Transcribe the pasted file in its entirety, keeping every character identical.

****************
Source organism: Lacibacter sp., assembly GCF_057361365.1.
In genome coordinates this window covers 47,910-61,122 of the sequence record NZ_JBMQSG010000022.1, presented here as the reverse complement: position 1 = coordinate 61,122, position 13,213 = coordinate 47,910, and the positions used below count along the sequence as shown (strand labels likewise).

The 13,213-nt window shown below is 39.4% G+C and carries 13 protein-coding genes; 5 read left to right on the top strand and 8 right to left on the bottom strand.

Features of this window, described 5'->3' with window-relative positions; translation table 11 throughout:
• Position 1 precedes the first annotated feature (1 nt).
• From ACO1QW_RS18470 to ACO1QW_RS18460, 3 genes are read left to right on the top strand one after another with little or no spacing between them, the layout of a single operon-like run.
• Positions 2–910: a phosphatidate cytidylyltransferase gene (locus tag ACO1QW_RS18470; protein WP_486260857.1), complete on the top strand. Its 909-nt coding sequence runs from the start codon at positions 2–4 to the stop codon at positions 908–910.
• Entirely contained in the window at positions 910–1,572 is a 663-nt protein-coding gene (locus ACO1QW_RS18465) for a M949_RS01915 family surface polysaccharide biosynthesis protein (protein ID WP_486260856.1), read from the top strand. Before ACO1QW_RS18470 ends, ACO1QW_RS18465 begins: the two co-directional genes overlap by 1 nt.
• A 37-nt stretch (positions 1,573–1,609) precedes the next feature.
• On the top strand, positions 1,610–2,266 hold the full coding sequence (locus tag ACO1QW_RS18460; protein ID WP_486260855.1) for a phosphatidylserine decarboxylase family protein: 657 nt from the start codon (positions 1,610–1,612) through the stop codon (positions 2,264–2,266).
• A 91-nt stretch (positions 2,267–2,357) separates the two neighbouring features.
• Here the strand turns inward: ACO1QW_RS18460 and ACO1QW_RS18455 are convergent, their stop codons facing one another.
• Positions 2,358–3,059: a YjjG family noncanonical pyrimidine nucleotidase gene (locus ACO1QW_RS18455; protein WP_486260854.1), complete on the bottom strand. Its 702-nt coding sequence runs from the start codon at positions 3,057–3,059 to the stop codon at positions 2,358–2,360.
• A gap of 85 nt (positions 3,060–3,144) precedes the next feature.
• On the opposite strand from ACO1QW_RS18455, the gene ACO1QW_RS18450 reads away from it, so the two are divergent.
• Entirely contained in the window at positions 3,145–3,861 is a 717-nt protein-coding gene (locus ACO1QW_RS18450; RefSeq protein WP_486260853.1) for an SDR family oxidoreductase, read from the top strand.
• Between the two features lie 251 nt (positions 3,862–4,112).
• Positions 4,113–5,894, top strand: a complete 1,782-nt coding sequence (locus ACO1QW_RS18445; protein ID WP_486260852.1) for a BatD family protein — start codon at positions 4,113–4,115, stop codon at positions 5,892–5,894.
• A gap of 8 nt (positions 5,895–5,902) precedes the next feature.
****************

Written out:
Source organism: Lacibacter sp., assembly GCF_057361365.1.
In genome coordinates this window covers 47,910-61,122 of the sequence record NZ_JBMQSG010000022.1, presented here as the reverse complement: position 1 = coordinate 61,122, position 13,213 = coordinate 47,910, and the positions used below count along the sequence as shown (strand labels likewise).

The 13,213-nt window shown below is 39.4% G+C and carries 13 protein-coding genes; 5 read left to right on the top strand and 8 right to left on the bottom strand.

Features of this window, described 5'->3' with window-relative positions; translation table 11 throughout:
• Position 1 precedes the first annotated feature (1 nt).
• From ACO1QW_RS18470 to ACO1QW_RS18460, 3 genes are read left to right on the top strand one after another with little or no spacing between them, the layout of a single operon-like run.
• Positions 2–910: a phosphatidate cytidylyltransferase gene (locus tag ACO1QW_RS18470; protein WP_486260857.1), complete on the top strand. Its 909-nt coding sequence runs from the start codon at positions 2–4 to the stop codon at positions 908–910.
• Entirely contained in the window at positions 910–1,572 is a 663-nt protein-coding gene (locus ACO1QW_RS18465) for a M949_RS01915 family surface polysaccharide biosynthesis protein (protein ID WP_486260856.1), read from the top strand. Before ACO1QW_RS18470 ends, ACO1QW_RS18465 begins: the two co-directional genes overlap by 1 nt.
• A 37-nt stretch (positions 1,573–1,609) precedes the next feature.
• On the top strand, positions 1,610–2,266 hold the full coding sequence (locus tag ACO1QW_RS18460; protein ID WP_486260855.1) for a phosphatidylserine decarboxylase family protein: 657 nt from the start codon (positions 1,610–1,612) through the stop codon (positions 2,264–2,266).
• A 91-nt stretch (positions 2,267–2,357) separates the two neighbouring features.
• Here the strand turns inward: ACO1QW_RS18460 and ACO1QW_RS18455 are convergent, their stop codons facing one another.
• Positions 2,358–3,059: a YjjG family noncanonical pyrimidine nucleotidase gene (locus ACO1QW_RS18455; protein WP_486260854.1), complete on the bottom strand. Its 702-nt coding sequence runs from the start codon at positions 3,057–3,059 to the stop codon at positions 2,358–2,360.
• A gap of 85 nt (positions 3,060–3,144) precedes the next feature.
• On the opposite strand from ACO1QW_RS18455, the gene ACO1QW_RS18450 reads away from it, so the two are divergent.
• Entirely contained in the window at positions 3,145–3,861 is a 717-nt protein-coding gene (locus ACO1QW_RS18450; RefSeq protein WP_486260853.1) for an SDR family oxidoreductase, read from the top strand.
• Between the two features lie 251 nt (positions 3,862–4,112).
• Positions 4,113–5,894, top strand: a complete 1,782-nt coding sequence (locus ACO1QW_RS18445; protein ID WP_486260852.1) for a BatD family protein — start codon at positions 4,113–4,115, stop codon at positions 5,892–5,894.
• A gap of 8 nt (positions 5,895–5,902) precedes the next feature.